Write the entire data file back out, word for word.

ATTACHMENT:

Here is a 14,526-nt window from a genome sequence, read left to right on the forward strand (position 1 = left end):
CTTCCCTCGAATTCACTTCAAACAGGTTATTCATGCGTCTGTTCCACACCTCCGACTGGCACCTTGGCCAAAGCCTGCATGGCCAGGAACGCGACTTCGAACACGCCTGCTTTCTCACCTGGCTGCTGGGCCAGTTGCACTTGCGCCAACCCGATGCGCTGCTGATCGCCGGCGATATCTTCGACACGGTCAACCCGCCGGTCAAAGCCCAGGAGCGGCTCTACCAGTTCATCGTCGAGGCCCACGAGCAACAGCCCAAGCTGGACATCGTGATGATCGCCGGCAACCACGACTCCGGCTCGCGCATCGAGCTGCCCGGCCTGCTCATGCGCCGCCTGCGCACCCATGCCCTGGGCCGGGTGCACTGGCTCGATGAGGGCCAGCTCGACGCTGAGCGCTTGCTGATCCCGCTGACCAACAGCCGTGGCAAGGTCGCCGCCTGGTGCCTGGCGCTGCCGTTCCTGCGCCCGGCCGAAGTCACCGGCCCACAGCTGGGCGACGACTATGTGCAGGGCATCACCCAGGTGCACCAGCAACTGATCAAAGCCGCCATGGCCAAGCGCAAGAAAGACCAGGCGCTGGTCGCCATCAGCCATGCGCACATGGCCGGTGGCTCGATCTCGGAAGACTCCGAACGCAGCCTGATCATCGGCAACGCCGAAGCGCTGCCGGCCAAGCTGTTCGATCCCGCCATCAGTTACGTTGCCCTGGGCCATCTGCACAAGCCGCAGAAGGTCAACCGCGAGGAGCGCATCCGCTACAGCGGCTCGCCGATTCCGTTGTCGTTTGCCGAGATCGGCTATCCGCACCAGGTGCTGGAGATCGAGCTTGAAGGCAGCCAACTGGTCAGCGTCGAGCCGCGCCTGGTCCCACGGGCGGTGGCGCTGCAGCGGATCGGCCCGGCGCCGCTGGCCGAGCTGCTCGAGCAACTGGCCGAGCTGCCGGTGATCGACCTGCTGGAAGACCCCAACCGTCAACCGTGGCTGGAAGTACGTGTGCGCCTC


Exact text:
Here is a 14,526-nt window from a genome sequence, read left to right on the forward strand (position 1 = left end):
CTTCCCTCGAATTCACTTCAAACAGGTTATTCATGCGTCTGTTCCACACCTCCGACTGGCACCTTGGCCAAAGCCTGCATGGCCAGGAACGCGACTTCGAACACGCCTGCTTTCTCACCTGGCTGCTGGGCCAGTTGCACTTGCGCCAACCCGATGCGCTGCTGATCGCCGGCGATATCTTCGACACGGTCAACCCGCCGGTCAAAGCCCAGGAGCGGCTCTACCAGTTCATCGTCGAGGCCCACGAGCAACAGCCCAAGCTGGACATCGTGATGATCGCCGGCAACCACGACTCCGGCTCGCGCATCGAGCTGCCCGGCCTGCTCATGCGCCGCCTGCGCACCCATGCCCTGGGCCGGGTGCACTGGCTCGATGAGGGCCAGCTCGACGCTGAGCGCTTGCTGATCCCGCTGACCAACAGCCGTGGCAAGGTCGCCGCCTGGTGCCTGGCGCTGCCGTTCCTGCGCCCGGCCGAAGTCACCGGCCCACAGCTGGGCGACGACTATGTGCAGGGCATCACCCAGGTGCACCAGCAACTGATCAAAGCCGCCATGGCCAAGCGCAAGAAAGACCAGGCGCTGGTCGCCATCAGCCATGCGCACATGGCCGGTGGCTCGATCTCGGAAGACTCCGAACGCAGCCTGATCATCGGCAACGCCGAAGCGCTGCCGGCCAAGCTGTTCGATCCCGCCATCAGTTACGTTGCCCTGGGCCATCTGCACAAGCCGCAGAAGGTCAACCGCGAGGAGCGCATCCGCTACAGCGGCTCGCCGATTCCGTTGTCGTTTGCCGAGATCGGCTATCCGCACCAGGTGCTGGAGATCGAGCTTGAAGGCAGCCAACTGGTCAGCGTCGAGCCGCGCCTGGTCCCACGGGCGGTGGCGCTGCAGCGGATCGGCCCGGCGCCGCTGGCCGAGCTGCTCGAGCAACTGGCCGAGCTGCCGGTGATCGACCTGCTGGAAGACCCCAACCGTCAACCGTGGCTGGAAGTACGTGTGCGCCTC